The week that was: Building the bridge to post-COVID-19
Volatile and changeable times
Looking back over the last week, we saw a rapid increase in the number of U.S. Coronavirus infections, New Zealand is amidst a stage four lockdown and their banks are holding off on paying dividends. On a positive note, we saw various markets stabilise slightly, for now.
Locally, Australia entered stage three lockdown with beaches, playgrounds and outdoor gym equipment shutdown and social gatherings limited to two people.
‘Stay home, save lives’ signs have appeared everywhere in a bid to flatten the pandemic curve. The message is being heard as we saw substantial drops in toll road traffic last week and the usually bustling high streets of our cities and towns fell quiet.
Policy makers faced the challenge of steadying the weakened economy with numerous initiatives announced locally from the $130 billion dollar JobKeeper program to keep people in work to free childcare. From a monetary perspective, central banks around the world have stepped up to the plate and are providing support hoping to inject as much liquidity into the market as possible.
Measures were implemented for businesses and households to reduce their debt repayment burden with help from both the Reserve Bank of Australia (RBA), the Government and major lenders.
What will it look like on the other side of the bridge?
Last week, the Australian British Chamber of Commerce hosted an economic briefing with Paul Bloxham, Chief Economist, HSBC Australia, exploring the question: once we exit this ‘economic hibernation,’ what will the post-COVID-19 world look like?
Off-the-back of this, some questions to consider are:
● What is the future of airlines and is the Government going to purchase Virgin Australia?
● Will there be less demand for office spaces due to the possibilities of remote working?
● Can retail move completely to online? And what does this mean for commercial rents?
In 2019, nearly a third of Australian exports went to China* and the likelihood that the country will start pulling the lever on more infrastructure is promising due to their recent re-opening of factories.
Bloxham raised the point also that another shock absorber for Australia could be that that as a nation of travellers we may spend more inwardly this year, once the inter-state travel restrictions are uplifted.
U Ethical’s defensive position stands us in good stead
Some positive data has been released last week from our investment team. Notably, that our performance is promising relative to benchmarks due to our decision to act defensively in the face of uncertainty. A more detailed update is below:
● Despite a tough March, performance is favourable relative to benchmarks: U Ethical’s Australian and International equity portfolios have both outperformed the benchmarks across the month, year to date and 12 months.
● Earnings forecasts are slowly adjusting: We continue to see downgrades to income estimates and an increasing number of companies withdraw profit guidance due to the uncertainty of the COVID-19 impact. This is also evident with a number of companies deferring dividends to help alleviate cash flow pressures.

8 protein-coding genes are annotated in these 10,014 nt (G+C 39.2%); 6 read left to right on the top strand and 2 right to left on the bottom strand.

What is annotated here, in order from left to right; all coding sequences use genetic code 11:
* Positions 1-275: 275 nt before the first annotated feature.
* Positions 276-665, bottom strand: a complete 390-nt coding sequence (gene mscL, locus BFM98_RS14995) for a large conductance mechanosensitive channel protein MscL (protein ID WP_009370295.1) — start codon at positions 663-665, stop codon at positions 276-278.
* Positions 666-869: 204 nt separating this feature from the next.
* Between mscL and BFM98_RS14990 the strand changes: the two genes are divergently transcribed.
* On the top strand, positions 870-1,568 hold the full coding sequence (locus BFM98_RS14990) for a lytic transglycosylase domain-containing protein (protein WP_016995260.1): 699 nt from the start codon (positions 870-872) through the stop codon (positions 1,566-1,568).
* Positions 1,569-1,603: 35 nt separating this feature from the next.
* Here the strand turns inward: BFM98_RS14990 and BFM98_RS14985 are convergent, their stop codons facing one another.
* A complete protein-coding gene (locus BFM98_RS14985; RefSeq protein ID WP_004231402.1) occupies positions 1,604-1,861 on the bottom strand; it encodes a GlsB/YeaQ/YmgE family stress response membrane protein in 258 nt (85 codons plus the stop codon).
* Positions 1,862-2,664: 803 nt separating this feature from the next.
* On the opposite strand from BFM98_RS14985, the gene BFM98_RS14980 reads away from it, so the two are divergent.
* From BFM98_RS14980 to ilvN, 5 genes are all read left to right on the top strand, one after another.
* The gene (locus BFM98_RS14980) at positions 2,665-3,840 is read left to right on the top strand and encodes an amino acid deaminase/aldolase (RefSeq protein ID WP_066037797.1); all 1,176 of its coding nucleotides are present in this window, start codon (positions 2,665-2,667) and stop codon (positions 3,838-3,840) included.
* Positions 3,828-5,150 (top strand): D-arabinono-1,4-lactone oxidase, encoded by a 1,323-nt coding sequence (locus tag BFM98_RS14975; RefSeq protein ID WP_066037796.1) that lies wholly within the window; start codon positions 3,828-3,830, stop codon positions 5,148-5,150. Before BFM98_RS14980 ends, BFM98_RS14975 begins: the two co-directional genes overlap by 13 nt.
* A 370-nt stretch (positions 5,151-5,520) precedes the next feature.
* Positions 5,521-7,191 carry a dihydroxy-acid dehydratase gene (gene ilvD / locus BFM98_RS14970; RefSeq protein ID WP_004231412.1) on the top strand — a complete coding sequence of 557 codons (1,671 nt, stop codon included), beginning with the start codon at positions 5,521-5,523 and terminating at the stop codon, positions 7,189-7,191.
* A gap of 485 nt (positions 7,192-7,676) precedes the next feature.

● Unlikely to have reached a market bottom yet: While consensus earnings have been reduced, we still see them as too high given the ongoing risks and uncertainty leaving valuations on the expensive side.
● Defensive position still warranted: With all the ongoing risks to the global economy we continue to hold high levels of cash in all equity portfolios and add to defensive exposures in the portfolio where they are reasonably priced. We will continue to look for attractively priced stocks while reducing exposure to risk.
We’ll leave you with a quote from our Chief Executive, Mat Browning:
“There is a lot of crisis management at the moment, but we also need to think of the broader market and the post COVID-19 landscape. Not just in terms of our financial long-term goals, but also whether we are adhering to our ethical values during this uncertain time.
One thing is for certain, that no matter the circumstance, U Ethical will remain true to our core corporate values and remain dedicated to providing better investments for a better world. Creating our positive impact as U Ethical continues to make a difference by:
1. Being a social enterprise; donating our operating surplus to community contributions.
2. Continuing our active ownership; keeping corporates honest and held to account.
3. Not only negatively screening our portfolios to eliminate sectors bad for society, the environment and our community, but positively tilting towards those that do good like healthcare and education.
Once we cross the bridge and enter the post COVID-19 landscape we will be well equipped to support our wider community by investing in ethical industries – a time when support will be critically needed both locally and globally.”
David Brennan, Director - Distribution
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